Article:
• Motorists may use the Schutzstreifen (right of the dashed line) only if necessary.
    • Cyclists may use the car lane (left of the dashed line) only if necessary.
  • Both, motorists and cyclists are not allowed to park their vehicles on the Schutzstreifen.--Ulamm (talk) 15:55, 19 October 2014 (UTC)
Vorsichtshalber dieser Beitrag nochmal auf Deutsch:
Ich hatte doch selber geschrieben "abweichend von der sonst in der StVO üblichen Formulierung".
Aber damit lag ich falsch. Und du liegst mit deiner Interpretation falsch.
Die Wortwahl "Fahrzeug" ist korrekt:
  • Beide, Autofahrer wie Radler, dürfen die Leitlinie zwischen Autofahrstreifen und Schutzstreifen nur überfahren, wenn es notwending ist:
    • Die Autofahrer dürfen nur dann auf dem Schutzstreifen (rechts der Leitlinie) fahren, wenn es notwendig ist.
    • Die Radler dürfen nur dann auf dem KFZ-Streifen (links der Leitlinie) fahren, wenn es notwendig ist.
  • Beide, Autofahrer wie Radler, dürfen ihr Fahrzeug nicht auf dem Schutzstreifen parken.--Ulamm (talk) 16:02, 19 October 2014 (UTC)
Interesting thought. Guess I'll have to continue in german now ;-) Ich lese da, dass der Schutzstreifen, der durch Leitlinien markiert wird, nur bei Bedarf überfahren werden darf. Für die Leitlinie selbst gilt auch bei Schutzstreifen nur Absatz 1. --rayquaza (talk) 13:10, 23 October 2014 (UTC)


"fietssuggestiestrook (marked only by one dashed line or red colour, no legal status" This is wrong. A true Fietssuggestiestrook in the Netherlands is allways supposed to be red. The simple dashed line ( mainly secundairy roads outside the buildup area ) indicates a safety-shoulder, comparable to the hard shoulder on the motorway. Cyclists are supposed to drive on the left side of this line, but may cross it if needed. --Noordfiets (talk) 12:37, 26 October 2014 (UTC)

Thanks for the Info. However since voting is in progress, I'll deter from changing it right now. Just to be clear, the part "one dashed line or" is wrong and should be removed, am I right?--Hubert87 (talk) 21:17, 28 October 2014 (UTC)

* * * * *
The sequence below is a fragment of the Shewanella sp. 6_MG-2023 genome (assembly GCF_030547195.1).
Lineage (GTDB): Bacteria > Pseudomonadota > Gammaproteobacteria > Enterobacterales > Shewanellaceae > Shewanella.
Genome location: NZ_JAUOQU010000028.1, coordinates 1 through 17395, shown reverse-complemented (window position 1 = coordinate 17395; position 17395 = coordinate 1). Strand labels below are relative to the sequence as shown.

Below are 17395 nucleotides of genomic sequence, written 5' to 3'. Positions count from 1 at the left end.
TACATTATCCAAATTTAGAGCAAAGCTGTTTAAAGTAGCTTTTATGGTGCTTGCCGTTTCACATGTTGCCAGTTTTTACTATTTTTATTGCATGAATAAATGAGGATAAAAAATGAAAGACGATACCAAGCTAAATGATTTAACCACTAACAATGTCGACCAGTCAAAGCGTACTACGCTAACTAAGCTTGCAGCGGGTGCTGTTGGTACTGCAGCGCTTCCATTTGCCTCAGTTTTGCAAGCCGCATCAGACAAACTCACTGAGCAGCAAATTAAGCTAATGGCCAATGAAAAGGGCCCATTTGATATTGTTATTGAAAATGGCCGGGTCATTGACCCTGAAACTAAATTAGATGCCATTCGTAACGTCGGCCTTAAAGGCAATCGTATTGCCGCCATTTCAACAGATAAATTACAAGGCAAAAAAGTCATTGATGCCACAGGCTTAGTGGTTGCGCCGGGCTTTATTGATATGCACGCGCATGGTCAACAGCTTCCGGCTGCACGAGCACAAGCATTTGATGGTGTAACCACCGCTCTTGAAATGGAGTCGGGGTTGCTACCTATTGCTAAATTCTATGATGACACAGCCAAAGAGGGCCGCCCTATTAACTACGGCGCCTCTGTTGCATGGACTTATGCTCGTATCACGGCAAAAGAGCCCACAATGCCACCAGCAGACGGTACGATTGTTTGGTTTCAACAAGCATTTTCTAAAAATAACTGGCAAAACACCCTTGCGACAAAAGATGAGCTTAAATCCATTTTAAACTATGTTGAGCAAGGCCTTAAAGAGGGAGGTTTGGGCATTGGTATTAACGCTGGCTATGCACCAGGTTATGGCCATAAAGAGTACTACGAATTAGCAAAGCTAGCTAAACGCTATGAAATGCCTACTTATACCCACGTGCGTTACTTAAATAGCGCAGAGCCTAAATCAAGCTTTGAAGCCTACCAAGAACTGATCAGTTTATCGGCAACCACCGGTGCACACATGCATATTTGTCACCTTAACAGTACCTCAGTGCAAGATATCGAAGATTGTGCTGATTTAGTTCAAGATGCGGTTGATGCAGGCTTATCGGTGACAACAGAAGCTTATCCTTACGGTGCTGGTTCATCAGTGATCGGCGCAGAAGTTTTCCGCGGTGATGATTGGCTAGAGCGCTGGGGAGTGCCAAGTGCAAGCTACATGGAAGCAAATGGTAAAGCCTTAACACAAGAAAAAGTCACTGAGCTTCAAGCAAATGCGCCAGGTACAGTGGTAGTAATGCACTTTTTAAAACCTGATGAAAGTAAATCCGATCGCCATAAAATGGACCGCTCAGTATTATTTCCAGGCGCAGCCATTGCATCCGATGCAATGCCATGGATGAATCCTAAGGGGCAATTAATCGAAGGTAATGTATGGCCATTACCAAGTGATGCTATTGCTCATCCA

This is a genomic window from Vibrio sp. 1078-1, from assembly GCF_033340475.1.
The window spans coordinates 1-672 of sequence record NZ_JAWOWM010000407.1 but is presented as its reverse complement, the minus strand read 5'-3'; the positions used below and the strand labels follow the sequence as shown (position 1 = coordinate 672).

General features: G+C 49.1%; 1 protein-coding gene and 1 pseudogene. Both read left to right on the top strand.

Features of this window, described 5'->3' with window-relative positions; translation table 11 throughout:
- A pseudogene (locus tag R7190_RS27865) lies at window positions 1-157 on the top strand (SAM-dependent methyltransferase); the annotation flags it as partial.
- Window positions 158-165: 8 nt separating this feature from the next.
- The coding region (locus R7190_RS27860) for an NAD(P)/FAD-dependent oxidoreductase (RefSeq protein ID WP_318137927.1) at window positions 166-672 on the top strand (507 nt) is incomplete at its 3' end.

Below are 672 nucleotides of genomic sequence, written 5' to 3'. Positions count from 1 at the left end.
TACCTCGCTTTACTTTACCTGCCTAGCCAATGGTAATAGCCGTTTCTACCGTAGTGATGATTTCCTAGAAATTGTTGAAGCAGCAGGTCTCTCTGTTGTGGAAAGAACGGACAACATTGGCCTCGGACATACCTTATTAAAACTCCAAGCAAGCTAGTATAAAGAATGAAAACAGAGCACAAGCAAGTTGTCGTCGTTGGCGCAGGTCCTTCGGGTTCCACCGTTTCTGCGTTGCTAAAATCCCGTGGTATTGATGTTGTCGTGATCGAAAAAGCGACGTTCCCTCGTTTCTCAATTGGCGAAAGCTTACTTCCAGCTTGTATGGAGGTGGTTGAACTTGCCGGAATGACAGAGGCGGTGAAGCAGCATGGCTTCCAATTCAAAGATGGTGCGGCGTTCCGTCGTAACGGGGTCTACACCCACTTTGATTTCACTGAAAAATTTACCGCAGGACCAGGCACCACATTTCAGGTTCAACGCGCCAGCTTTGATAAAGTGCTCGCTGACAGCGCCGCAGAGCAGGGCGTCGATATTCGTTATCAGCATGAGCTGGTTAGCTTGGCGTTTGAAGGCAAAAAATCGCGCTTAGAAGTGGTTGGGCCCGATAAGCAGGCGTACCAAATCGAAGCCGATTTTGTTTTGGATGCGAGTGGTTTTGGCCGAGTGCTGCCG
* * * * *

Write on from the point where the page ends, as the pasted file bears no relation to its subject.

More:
That those 50 cm stripes are inappropriate for cycling, is obvious if you are riding there. Thanks for the in formation that they are not a bad layout, but another element of roads.
I remember also suggestiestroken in different surface material (grey paving stones beside grey asphalt). Are the no more allowed?
--Ulamm (talk) 10:09, 1 November 2014 (UTC)

Dear opponents

  • Some of you obviously have not understood the range of cycling facilities available in countries like France, Germany and the Czech Republic. Please read more on this feature!
  • To those who have understood the feature:
    • Mapping tools:
      • Qualified mapping affords clear tools to distinguish all aspects of infrastructure.
      • In order to be used by a great number of mappers, one kind of infrastructure ought to be described by one tag (See the Pelican vs. Toucan crossings, which make tagging very easy for British mappers.)
    • Evaluation:
      • Rendering and routing are the second step. It is the decision of the maintainers of those programs to use or disuse the data available.
      • Improvements of rendering and routing are impossible without a reliable database.
    • Questions:
      • Do you prefer low quality mapping?
      • If you prefer good tools for good mapping, what are your suggestions to tag the existing kinds of cycling facilities on carriageways?--Ulamm (talk) 09:50, 1 November 2014 (UTC)

Soft lanes are a kind of lanes

From my point of view this holds. So maybe those who want to make a distinction may use something like cycleway:lane=soft_lane or cycleway:lane=soft.--U715371 (talk) 01:52, 17 December 2014 (UTC)

Cycle lanes also must be specified by their position and sometimes direction. For a complete information it is nicer to tag
cycleway:right=soft_lane or cycleway:both=soft_lane or oneway=yes + cycleway:left:backward=soft_lane
than cycleway:right:lane=soft or cycleway:both:lane=soft or oneway=yes + cycleway:left:backward:lane=soft.
--Ulamm (talk) 23:23, 17 December 2014 (UTC)